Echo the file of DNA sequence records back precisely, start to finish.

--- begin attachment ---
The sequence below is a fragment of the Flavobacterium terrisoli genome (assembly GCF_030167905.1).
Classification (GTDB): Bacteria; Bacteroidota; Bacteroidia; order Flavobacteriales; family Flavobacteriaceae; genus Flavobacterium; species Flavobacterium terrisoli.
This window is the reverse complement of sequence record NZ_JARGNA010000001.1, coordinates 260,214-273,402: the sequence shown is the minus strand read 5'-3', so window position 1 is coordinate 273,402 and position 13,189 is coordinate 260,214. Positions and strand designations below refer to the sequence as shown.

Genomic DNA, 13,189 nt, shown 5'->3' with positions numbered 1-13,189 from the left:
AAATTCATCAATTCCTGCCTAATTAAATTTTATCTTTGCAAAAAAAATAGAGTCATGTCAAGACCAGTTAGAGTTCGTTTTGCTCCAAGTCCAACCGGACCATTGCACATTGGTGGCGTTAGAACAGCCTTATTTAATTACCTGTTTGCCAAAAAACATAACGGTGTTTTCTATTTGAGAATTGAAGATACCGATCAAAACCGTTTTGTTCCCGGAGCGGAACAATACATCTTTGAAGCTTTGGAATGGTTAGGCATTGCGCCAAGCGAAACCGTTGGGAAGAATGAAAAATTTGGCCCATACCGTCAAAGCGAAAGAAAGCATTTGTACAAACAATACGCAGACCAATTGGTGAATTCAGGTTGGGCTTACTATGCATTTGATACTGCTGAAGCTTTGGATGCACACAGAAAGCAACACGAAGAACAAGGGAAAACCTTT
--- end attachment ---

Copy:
The sequence below is a fragment of the Flavobacterium terrisoli genome (assembly GCF_030167905.1).
Classification (GTDB): Bacteria; Bacteroidota; Bacteroidia; order Flavobacteriales; family Flavobacteriaceae; genus Flavobacterium; species Flavobacterium terrisoli.
This window is the reverse complement of sequence record NZ_JARGNA010000001.1, coordinates 260,214-273,402: the sequence shown is the minus strand read 5'-3', so window position 1 is coordinate 273,402 and position 13,189 is coordinate 260,214. Positions and strand designations below refer to the sequence as shown.

Genomic DNA, 13,189 nt, shown 5'->3' with positions numbered 1-13,189 from the left:
AAATTCATCAATTCCTGCCTAATTAAATTTTATCTTTGCAAAAAAAATAGAGTCATGTCAAGACCAGTTAGAGTTCGTTTTGCTCCAAGTCCAACCGGACCATTGCACATTGGTGGCGTTAGAACAGCCTTATTTAATTACCTGTTTGCCAAAAAACATAACGGTGTTTTCTATTTGAGAATTGAAGATACCGATCAAAACCGTTTTGTTCCCGGAGCGGAACAATACATCTTTGAAGCTTTGGAATGGTTAGGCATTGCGCCAAGCGAAACCGTTGGGAAGAATGAAAAATTTGGCCCATACCGTCAAAGCGAAAGAAAGCATTTGTACAAACAATACGCAGACCAATTGGTGAATTCAGGTTGGGCTTACTATGCATTTGATACTGCTGAAGCTTTGGATGCACACAGAAAGCAACACGAAGAACAAGGGAAAACCTTT